Sylmar, Calif.-based Second Sight’s Orion is designed to connect the camera in a pair of eyeglasses with an implant that receives the camera signal and translates it to the visual cortex in the brain, bypassing the eye and the optic nerve entirely. The company’s Argus II device, which uses a retinal implant to receive the camera’s signal, is already on the U.S. market.
Interim data from a five-year early feasibility study, presented today at the annual meeting of the Brain Research through Advancing Innovative Neurotechnologies conference in Washington, D.C., involved five patients with bilateral blindness from any cause other than damage to the visual cortex.
The primary safety outcome for the study is the rate of adverse events, with secondary outcomes including phosphene production, long-term device function, benefit to visual function and quality of life. The first subject was implanted in January 2018.
The study showed a significant improvement in the ability to locate a high-contrast target for three of five subjects at six months. Two of the five patients showed significantly better at determining the direction of motion of a high-contrast target. All five patients were rated by certified specialists as having improved functional vision and well-being.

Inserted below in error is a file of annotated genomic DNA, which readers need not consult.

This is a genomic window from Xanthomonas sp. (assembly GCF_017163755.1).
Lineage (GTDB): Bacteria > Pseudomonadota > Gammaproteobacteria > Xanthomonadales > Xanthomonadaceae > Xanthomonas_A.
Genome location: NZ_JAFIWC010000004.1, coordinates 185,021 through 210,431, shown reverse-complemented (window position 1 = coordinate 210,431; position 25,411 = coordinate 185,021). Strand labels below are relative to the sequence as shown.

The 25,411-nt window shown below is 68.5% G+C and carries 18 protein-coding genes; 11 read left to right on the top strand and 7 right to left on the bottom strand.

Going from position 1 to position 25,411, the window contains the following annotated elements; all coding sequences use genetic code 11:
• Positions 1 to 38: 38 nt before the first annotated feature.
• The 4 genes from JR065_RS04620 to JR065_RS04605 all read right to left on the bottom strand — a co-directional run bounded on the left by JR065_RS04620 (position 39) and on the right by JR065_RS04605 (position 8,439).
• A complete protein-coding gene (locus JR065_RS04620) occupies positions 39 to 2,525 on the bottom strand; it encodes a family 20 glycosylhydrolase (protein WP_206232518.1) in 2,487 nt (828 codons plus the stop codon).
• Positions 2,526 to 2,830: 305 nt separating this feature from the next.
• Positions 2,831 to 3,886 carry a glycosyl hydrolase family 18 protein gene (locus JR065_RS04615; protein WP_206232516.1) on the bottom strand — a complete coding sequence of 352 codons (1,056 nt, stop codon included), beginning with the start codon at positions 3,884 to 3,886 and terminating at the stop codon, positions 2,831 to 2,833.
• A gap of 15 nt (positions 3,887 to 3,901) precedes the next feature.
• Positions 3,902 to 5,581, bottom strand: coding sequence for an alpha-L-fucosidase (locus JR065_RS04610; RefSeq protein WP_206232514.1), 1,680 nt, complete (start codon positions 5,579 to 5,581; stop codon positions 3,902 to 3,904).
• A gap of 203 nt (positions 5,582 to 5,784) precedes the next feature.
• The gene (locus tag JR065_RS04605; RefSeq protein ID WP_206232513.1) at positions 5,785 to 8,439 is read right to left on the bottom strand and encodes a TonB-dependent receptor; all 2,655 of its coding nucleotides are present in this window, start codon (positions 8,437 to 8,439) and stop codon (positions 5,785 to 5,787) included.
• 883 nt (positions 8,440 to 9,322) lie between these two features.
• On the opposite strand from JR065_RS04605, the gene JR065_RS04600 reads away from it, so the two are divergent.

“Observations from rehabilitation sessions include that subjects are able to use Orion to visually detect parked cars, identify the direction of motion of a person walking by, and visually order small objects by size,” Second Sight said.
There was one serious adverse event when a patient had a seizure and four non-serious adverse events, the company said, noting that there were no unanticipated adverse device effects as of Feb. 8.
“We are delighted to share preliminary Orion feasibility study findings with this esteemed group of investigators. This conference provides a forum for discussing exciting advancements and to continue to engage with other scientists who are conducting cutting-edge research in the field,” president & CEO Will McGuire said in prepared remarks. “We are encouraged by the progress Orion subjects are making on visual function endpoints like square localization and direction of motion. With the help of our highly-trained low-vision specialists, our subjects are using Orion at home to perform everyday visual tasks that they cannot do without the system. We look forward to completing the analysis of 12-month data from the Orion Early Feasibility Study and to future refinements that enhance Orion’s ability to provide useful artificial vision to blind individuals.”